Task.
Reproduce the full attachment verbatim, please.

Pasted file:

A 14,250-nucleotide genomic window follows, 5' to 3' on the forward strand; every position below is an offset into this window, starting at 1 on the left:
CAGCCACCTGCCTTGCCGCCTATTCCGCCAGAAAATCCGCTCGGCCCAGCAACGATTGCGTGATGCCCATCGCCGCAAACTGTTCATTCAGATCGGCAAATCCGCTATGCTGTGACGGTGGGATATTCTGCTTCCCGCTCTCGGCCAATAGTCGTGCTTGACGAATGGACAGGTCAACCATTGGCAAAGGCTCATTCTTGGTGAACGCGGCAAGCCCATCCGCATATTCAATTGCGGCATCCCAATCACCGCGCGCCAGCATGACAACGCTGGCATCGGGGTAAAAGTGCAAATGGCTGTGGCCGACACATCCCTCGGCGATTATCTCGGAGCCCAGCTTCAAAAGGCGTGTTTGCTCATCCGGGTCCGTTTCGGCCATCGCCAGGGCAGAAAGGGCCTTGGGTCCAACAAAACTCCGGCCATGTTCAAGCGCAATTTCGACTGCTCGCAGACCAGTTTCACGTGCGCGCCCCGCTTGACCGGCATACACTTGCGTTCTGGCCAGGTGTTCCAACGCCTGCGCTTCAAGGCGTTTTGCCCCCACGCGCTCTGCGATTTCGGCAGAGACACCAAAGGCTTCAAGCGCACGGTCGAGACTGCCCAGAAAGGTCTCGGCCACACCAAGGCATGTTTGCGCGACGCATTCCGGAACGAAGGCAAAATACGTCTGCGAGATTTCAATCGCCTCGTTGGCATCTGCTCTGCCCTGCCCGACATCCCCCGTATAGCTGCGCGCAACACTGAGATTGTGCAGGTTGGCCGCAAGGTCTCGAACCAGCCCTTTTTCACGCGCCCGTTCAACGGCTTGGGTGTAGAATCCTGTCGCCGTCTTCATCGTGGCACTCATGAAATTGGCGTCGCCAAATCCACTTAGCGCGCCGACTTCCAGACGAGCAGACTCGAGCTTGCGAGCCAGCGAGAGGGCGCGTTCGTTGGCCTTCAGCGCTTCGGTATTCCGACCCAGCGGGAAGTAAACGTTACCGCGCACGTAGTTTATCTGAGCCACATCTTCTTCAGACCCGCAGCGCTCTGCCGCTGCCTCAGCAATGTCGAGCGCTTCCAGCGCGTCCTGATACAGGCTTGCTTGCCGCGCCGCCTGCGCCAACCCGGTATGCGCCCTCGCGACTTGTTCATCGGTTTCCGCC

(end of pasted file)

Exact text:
A 14,250-nucleotide genomic window follows, 5' to 3' on the forward strand; every position below is an offset into this window, starting at 1 on the left:
CAGCCACCTGCCTTGCCGCCTATTCCGCCAGAAAATCCGCTCGGCCCAGCAACGATTGCGTGATGCCCATCGCCGCAAACTGTTCATTCAGATCGGCAAATCCGCTATGCTGTGACGGTGGGATATTCTGCTTCCCGCTCTCGGCCAATAGTCGTGCTTGACGAATGGACAGGTCAACCATTGGCAAAGGCTCATTCTTGGTGAACGCGGCAAGCCCATCCGCATATTCAATTGCGGCATCCCAATCACCGCGCGCCAGCATGACAACGCTGGCATCGGGGTAAAAGTGCAAATGGCTGTGGCCGACACATCCCTCGGCGATTATCTCGGAGCCCAGCTTCAAAAGGCGTGTTTGCTCATCCGGGTCCGTTTCGGCCATCGCCAGGGCAGAAAGGGCCTTGGGTCCAACAAAACTCCGGCCATGTTCAAGCGCAATTTCGACTGCTCGCAGACCAGTTTCACGTGCGCGCCCCGCTTGACCGGCATACACTTGCGTTCTGGCCAGGTGTTCCAACGCCTGCGCTTCAAGGCGTTTTGCCCCCACGCGCTCTGCGATTTCGGCAGAGACACCAAAGGCTTCAAGCGCACGGTCGAGACTGCCCAGAAAGGTCTCGGCCACACCAAGGCATGTTTGCGCGACGCATTCCGGAACGAAGGCAAAATACGTCTGCGAGATTTCAATCGCCTCGTTGGCATCTGCTCTGCCCTGCCCGACATCCCCCGTATAGCTGCGCGCAACACTGAGATTGTGCAGGTTGGCCGCAAGGTCTCGAACCAGCCCTTTTTCACGCGCCCGTTCAACGGCTTGGGTGTAGAATCCTGTCGCCGTCTTCATCGTGGCACTCATGAAATTGGCGTCGCCAAATCCACTTAGCGCGCCGACTTCCAGACGAGCAGACTCGAGCTTGCGAGCCAGCGAGAGGGCGCGTTCGTTGGCCTTCAGCGCTTCGGTATTCCGACCCAGCGGGAAGTAAACGTTACCGCGCACGTAGTTTATCTGAGCCACATCTTCTTCAGACCCGCAGCGCTCTGCCGCTGCCTCAGCAATGTCGAGCGCTTCCAGCGCGTCCTGATACAGGCTTGCTTGCCGCGCCGCCTGCGCCAACCCGGTATGCGCCCTCGCGACTTGTTCATCGGTTTCCGCC